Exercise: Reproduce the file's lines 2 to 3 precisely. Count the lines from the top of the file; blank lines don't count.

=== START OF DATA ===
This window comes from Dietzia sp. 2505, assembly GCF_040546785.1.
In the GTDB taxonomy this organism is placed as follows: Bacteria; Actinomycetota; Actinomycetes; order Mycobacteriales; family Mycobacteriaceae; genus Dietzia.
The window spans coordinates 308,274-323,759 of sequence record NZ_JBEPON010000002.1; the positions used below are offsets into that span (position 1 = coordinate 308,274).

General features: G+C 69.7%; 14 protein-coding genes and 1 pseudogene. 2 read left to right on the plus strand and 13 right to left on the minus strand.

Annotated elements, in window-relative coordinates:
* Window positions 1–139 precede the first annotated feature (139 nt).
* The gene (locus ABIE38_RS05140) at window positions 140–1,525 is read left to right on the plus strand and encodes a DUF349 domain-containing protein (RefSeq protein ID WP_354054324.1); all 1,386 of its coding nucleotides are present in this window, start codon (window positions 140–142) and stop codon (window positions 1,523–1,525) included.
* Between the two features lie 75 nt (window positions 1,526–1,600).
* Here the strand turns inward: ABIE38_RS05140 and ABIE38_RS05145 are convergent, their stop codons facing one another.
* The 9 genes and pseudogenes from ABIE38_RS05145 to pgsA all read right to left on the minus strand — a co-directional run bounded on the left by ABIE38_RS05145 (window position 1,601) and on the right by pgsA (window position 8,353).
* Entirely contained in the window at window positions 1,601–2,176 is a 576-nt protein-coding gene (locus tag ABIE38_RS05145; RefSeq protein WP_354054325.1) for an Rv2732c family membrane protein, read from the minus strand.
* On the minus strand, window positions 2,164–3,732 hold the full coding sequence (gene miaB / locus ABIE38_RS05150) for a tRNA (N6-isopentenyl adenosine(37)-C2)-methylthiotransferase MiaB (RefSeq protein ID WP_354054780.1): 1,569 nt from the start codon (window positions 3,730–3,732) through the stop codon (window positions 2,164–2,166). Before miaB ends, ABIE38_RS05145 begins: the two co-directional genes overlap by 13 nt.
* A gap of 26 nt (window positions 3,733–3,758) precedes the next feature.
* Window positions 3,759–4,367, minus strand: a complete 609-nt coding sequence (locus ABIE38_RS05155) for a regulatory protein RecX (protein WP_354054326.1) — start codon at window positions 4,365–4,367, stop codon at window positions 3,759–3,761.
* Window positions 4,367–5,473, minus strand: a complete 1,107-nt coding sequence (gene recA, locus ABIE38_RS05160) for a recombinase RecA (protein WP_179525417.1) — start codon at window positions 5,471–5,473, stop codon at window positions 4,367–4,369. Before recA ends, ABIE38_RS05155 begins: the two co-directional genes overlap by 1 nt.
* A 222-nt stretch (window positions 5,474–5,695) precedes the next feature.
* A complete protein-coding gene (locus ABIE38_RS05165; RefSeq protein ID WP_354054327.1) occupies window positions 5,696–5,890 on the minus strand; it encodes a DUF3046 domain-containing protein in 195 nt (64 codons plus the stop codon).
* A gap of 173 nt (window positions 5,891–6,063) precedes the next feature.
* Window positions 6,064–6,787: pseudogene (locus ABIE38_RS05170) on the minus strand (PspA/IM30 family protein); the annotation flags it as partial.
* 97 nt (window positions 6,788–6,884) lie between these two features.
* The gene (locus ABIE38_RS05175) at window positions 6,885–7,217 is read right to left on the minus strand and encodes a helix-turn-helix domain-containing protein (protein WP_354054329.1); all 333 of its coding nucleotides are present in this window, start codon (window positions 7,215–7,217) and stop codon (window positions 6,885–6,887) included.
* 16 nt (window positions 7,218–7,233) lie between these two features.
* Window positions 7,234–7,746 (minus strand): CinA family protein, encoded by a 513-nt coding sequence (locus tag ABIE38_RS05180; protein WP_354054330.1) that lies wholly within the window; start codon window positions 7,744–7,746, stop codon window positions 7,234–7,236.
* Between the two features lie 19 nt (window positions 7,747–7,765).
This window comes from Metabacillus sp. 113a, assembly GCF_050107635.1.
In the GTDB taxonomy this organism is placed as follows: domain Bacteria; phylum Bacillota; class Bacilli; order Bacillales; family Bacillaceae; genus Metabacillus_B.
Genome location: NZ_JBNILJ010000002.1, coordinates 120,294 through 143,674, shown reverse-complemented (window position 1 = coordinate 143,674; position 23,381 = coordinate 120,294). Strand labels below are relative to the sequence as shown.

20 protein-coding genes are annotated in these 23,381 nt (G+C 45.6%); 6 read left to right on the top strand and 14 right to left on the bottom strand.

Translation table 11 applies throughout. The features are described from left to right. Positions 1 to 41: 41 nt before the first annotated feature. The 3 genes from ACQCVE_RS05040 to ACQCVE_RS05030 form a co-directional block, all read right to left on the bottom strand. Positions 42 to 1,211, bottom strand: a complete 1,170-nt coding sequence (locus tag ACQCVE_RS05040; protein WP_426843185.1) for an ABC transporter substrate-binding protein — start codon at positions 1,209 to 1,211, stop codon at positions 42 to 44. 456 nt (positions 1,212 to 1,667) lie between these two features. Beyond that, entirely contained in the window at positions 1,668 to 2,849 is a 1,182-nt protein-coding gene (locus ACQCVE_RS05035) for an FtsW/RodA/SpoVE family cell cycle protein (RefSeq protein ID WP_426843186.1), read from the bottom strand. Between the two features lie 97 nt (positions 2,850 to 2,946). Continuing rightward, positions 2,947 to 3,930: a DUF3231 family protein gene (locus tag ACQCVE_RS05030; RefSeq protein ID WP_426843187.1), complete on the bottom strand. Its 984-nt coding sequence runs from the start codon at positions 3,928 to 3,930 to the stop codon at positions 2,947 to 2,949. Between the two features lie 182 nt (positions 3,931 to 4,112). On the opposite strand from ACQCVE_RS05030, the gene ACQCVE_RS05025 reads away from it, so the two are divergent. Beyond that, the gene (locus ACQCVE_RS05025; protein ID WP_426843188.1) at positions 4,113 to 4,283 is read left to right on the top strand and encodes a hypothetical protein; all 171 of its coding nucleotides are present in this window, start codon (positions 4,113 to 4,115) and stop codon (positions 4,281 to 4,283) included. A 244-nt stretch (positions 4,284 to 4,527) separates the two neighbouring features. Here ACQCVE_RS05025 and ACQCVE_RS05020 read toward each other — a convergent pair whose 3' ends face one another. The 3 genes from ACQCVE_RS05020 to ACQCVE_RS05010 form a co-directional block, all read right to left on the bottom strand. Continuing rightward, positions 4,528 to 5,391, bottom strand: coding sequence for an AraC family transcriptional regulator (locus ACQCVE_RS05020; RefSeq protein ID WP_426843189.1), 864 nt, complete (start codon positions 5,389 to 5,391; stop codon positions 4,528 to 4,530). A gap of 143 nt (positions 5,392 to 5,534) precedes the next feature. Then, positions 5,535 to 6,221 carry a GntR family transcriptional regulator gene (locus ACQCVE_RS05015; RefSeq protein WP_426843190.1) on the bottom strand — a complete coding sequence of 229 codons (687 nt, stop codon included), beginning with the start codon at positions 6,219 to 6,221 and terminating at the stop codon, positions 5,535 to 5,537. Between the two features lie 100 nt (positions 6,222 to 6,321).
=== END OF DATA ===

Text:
In the GTDB taxonomy this organism is placed as follows: Bacteria; Actinomycetota; Actinomycetes; order Mycobacteriales; family Mycobacteriaceae; genus Dietzia.
The window spans coordinates 308,274-323,759 of sequence record NZ_JBEPON010000002.1; the positions used below are offsets into that span (position 1 = coordinate 308,274).